There is a lurid fascination with the idea of two people, in the privacy of their own home, on an otherwise normal summer day, ending up dead before noon. When you add that the accused person is their daughter, who’s a completely ordinary-seeming unmarried woman, active in church works [and] ticks all the boxes of respectable womanhood for that period—the idea that she could have done such a thing is so horrifying that it brings it to another level.
It has the locked-door mystery fascination (where a murder is committed under seemingly impossible circumstances), which is the same thing that [intrigued] many people at the time [of the crime]. They [even] followed along, looking at the maps and the house’s floor plans.
How did your own interest in the case develop?
I started out looking for a senior thesis topic. I was a history and literature person with a strong interest in women’s studies. I thought it was an interesting mystery, and a great public trial. Trials are terrific for giving you a window into a period; the Gilded Age in America is such a fascinating time. This crime in particular really gets at people’s conceptions of what women were capable, or not capable, of [doing].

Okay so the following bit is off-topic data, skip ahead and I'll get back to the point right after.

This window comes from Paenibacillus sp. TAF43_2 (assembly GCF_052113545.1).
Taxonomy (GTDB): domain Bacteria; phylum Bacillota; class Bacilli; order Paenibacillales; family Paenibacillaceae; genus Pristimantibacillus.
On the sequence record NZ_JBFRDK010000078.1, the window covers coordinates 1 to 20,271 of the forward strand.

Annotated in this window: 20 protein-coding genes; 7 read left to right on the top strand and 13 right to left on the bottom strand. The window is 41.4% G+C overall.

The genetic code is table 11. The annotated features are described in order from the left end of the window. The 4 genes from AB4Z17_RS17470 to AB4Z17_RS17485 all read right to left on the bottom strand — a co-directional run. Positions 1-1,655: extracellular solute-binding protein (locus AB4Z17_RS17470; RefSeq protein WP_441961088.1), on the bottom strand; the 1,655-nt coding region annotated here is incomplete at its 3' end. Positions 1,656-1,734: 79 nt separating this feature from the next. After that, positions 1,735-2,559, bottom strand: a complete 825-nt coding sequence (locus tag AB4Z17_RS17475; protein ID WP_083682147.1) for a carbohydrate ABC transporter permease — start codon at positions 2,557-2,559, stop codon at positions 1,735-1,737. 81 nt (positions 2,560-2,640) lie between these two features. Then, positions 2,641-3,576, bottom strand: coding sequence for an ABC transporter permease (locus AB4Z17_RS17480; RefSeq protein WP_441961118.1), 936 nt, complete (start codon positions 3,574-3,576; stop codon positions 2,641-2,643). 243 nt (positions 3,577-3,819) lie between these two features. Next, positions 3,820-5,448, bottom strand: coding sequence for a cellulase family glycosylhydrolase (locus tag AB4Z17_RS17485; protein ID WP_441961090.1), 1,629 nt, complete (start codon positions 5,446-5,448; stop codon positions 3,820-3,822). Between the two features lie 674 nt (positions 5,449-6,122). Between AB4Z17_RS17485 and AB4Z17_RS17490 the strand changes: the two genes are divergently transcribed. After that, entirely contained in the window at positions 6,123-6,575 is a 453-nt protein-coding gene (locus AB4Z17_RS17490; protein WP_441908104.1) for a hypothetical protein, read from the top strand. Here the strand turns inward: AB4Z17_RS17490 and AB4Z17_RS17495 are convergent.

I went to law school, and the Borden case just kept calling to me over the years. I realized that what I wanted to do was a longer [project] that covered the case from the beginning to the aftermath and was as close to the primary sources as possible. Because so much of what gets written about is often based on secondary sources or local gossip, rather than trial transcripts.
Can you talk about public misconceptions of the trial or the murders?
First of all, it wasn’t ’40 whacks.’ That’s a kids’ rhyme, obviously, but it has a distancing quality. Second, Borden was acquitted, so technically it’s an unsolved crime. And third, a lot of the more lurid explanations for what might have been going on in the household really aren’t based on any evidence [from the time].